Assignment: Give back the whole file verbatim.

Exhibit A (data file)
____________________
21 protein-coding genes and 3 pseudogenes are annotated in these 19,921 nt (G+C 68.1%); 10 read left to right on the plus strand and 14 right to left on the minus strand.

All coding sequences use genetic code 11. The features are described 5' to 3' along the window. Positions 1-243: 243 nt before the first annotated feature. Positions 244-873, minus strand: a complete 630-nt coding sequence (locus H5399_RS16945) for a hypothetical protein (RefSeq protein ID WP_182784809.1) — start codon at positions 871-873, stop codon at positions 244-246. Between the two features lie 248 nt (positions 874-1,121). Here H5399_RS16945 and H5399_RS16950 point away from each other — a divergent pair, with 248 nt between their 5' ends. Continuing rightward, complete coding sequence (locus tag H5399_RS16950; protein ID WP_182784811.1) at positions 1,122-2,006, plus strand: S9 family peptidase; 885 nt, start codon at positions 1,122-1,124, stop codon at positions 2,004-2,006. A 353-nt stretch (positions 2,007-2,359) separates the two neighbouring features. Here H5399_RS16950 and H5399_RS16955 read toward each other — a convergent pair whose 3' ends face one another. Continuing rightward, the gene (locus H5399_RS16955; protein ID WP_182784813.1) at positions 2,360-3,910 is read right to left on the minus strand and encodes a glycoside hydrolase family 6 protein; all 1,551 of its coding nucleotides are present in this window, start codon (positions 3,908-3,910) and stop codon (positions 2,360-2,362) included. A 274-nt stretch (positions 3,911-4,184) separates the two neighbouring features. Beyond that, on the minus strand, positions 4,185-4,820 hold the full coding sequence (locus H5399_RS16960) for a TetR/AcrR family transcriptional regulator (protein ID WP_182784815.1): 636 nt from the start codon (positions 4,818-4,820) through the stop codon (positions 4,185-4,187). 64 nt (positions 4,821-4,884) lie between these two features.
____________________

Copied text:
21 protein-coding genes and 3 pseudogenes are annotated in these 19,921 nt (G+C 68.1%); 10 read left to right on the plus strand and 14 right to left on the minus strand.

All coding sequences use genetic code 11. The features are described 5' to 3' along the window. Positions 1-243: 243 nt before the first annotated feature. Positions 244-873, minus strand: a complete 630-nt coding sequence (locus H5399_RS16945) for a hypothetical protein (RefSeq protein ID WP_182784809.1) — start codon at positions 871-873, stop codon at positions 244-246. Between the two features lie 248 nt (positions 874-1,121). Here H5399_RS16945 and H5399_RS16950 point away from each other — a divergent pair, with 248 nt between their 5' ends. Continuing rightward, complete coding sequence (locus tag H5399_RS16950; protein ID WP_182784811.1) at positions 1,122-2,006, plus strand: S9 family peptidase; 885 nt, start codon at positions 1,122-1,124, stop codon at positions 2,004-2,006. A 353-nt stretch (positions 2,007-2,359) separates the two neighbouring features. Here H5399_RS16950 and H5399_RS16955 read toward each other — a convergent pair whose 3' ends face one another. Continuing rightward, the gene (locus H5399_RS16955; protein ID WP_182784813.1) at positions 2,360-3,910 is read right to left on the minus strand and encodes a glycoside hydrolase family 6 protein; all 1,551 of its coding nucleotides are present in this window, start codon (positions 3,908-3,910) and stop codon (positions 2,360-2,362) included. A 274-nt stretch (positions 3,911-4,184) separates the two neighbouring features. Beyond that, on the minus strand, positions 4,185-4,820 hold the full coding sequence (locus H5399_RS16960) for a TetR/AcrR family transcriptional regulator (protein ID WP_182784815.1): 636 nt from the start codon (positions 4,818-4,820) through the stop codon (positions 4,185-4,187). 64 nt (positions 4,821-4,884) lie between these two features.